Publications by authors named "Margaret Maria Vanschaayk"

2 Publications

  • Page 1 of 1

Pelvic floor muscle function recovery using biofabricated tissue constructs with neuromuscular junctions.

Acta Biomater 2021 02 13;121:237-249. Epub 2020 Dec 13.

Wake Forest Institute for Regenerative Medicine, Wake Forest School of Medicine, Medical Center Boulevard, Winston-Salem, NC 27157-1094, USA. Electronic address:

Damages in pelvic floor muscles often cause dysfunction of the entire pelvic urogenital system, which is clinically challenging. A bioengineered skeletal muscle construct that mimics structural and functional characteristics of native skeletal muscle could provide a therapeutic option to restore normal muscle function. However, most of the current bioengineered muscle constructs are unable to provide timely innervation necessary for successful grafting and functional recovery. We previously have demonstrated that post-synaptic acetylcholine receptors (AChR) clusters can be pre-formed on cultured skeletal muscle myofibers with agrin treatment and suggested that implantation of AChR clusters containing myofibers could accelerate innervation and recovery of muscle function. In this study, we develop a 3-dimensional (3D) bioprinted human skeletal muscle construct, consisting of multi-layers bundles with aligned and AChR clusters pre-formed human myofibers, and investigate the effect of pre-formed AChR clusters in bioprinted skeletal muscle constructs and innervation efficiency in vivo. Agrin treatment successfully pre-formed functional AChR clusters on the bioprinted muscle constructs in vitro that increased neuromuscular junction (NMJ) formation in vivo in a transposed nerve implantation model in rats. In a rat model of pelvic floor muscle injury, implantation of skeletal muscle constructs containing the pre-formed AChR clusters resulted in functional muscle reconstruction with accelerated construct innervation. This approach may provide a therapeutic solution to the many challenges associated with pelvic floor reconstruction resulting from the lack of suitable bioengineered tissue for efficient innervation and muscle function restoration.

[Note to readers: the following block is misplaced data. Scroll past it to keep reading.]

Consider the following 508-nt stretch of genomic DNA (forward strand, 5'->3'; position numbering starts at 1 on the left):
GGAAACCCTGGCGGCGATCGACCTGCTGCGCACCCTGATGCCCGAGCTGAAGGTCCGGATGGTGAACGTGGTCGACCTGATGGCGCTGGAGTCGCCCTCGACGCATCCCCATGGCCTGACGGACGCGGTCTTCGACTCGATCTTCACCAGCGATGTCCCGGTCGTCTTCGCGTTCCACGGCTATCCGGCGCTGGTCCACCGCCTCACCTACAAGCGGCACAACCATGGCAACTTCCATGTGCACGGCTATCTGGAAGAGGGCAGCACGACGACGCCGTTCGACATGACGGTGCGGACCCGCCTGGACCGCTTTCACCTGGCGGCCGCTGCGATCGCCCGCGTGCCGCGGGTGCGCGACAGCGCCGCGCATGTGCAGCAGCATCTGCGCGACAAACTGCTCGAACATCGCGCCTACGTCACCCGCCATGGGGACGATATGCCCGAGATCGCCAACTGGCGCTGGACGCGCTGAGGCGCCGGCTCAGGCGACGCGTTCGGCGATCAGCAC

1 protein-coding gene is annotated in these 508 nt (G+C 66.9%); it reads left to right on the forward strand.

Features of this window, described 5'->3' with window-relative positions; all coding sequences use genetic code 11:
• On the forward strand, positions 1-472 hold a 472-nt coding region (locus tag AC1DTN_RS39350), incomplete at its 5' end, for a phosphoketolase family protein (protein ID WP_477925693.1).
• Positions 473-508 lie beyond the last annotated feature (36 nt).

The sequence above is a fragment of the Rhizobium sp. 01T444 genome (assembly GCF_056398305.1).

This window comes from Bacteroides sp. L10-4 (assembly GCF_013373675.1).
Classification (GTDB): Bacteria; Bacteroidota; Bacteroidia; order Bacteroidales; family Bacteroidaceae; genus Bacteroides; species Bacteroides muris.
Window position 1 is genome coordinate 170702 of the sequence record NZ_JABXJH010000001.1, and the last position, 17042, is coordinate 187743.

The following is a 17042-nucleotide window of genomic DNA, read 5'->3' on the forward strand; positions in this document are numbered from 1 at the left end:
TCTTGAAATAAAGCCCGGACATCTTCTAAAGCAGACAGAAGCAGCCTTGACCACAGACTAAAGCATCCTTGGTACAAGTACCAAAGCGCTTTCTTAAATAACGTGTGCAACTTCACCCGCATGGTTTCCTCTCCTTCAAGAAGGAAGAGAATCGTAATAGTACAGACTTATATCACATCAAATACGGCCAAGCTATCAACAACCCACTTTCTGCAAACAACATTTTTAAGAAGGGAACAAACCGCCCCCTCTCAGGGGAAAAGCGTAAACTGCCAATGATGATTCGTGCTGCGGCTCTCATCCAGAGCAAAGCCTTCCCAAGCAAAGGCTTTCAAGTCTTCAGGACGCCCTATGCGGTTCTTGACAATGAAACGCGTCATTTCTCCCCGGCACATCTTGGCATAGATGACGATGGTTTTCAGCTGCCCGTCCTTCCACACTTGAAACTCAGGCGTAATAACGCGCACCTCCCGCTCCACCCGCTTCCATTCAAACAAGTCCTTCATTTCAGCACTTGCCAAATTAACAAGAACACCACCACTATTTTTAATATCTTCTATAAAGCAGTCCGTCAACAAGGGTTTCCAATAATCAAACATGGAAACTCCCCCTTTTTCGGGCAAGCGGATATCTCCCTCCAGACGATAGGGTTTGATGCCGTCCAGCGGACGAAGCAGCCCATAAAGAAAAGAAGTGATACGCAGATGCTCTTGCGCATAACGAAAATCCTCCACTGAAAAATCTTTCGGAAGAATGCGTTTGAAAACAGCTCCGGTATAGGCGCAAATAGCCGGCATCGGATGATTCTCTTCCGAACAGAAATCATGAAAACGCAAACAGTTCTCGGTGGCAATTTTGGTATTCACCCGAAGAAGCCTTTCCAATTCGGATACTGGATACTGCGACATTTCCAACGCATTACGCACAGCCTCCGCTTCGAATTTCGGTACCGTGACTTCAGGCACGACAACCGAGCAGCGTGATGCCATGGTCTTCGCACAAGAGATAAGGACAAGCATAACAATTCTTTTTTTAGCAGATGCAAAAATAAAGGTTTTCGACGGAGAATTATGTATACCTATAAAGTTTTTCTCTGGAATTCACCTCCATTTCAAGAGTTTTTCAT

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http://dx.doi.org/10.1016/j.actbio.2020.12.012DOI Listing
February 2021

The prevalence of dental anxiety and its association with pain and other variables among adult patients with irreversible pulpitis.

BMC Oral Health 2018 06 7;18(1):101. Epub 2018 Jun 7.

Stomatological Hospital of Chongqing Medical University, 426 Song Shi Bei Road, Chongqing, 401147, China.

Background: The aim is to investigate the prevalence of dental anxiety and its association with pain and other related factors in adult patients with irreversible pulpitis.

Methods: One hundred and thirty patients with irreversible pulpitis were included in this cross-sectional study. Participants were asked to fill out an information table and a battery of questionnaires to assess their level of dental anxiety, pain at their first and most recent dental experience, and pain intensity before/during the present endodontic treatment. The level of anxiety that participants displayed during the present treatment was also evaluated by the dentists using an anxiety rating scale. Data were analyzed by t-test, ANOVA, and Spearman correlation tests.

Results: 83.1% of participants suffered from moderate or high dental anxiety, and 16.2% met criteria for specific phobia. Subjects who had higher MDAS scores were more likely to postpone their dental visits (P < 0.05). Subjects who had bad experiences at their most recent dental visit were more anxious (P < 0.05). Pain at the most recent dental visit (P < 0.01) or before the present dental visit (P < 0.05) was important factor correlating with dental anxiety among participants. Notably, 36.2% of participants displayed moderate or severe anxiety during this present visit for endodontic treatment based on dentist's judgement.

Conclusions: A high percentage of people with irreversible pulpitis suffer from dental anxiety. Pain at the most recent dental visit and during endodontic treatment have strongly positive association with dental anxiety. Effective pain control in endodontics is beneficial to manage the anxiety.
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http://dx.doi.org/10.1186/s12903-018-0563-xDOI Listing
http://www.ncbi.nlm.nih.gov/pmc/articles/PMC5992818PMC
June 2018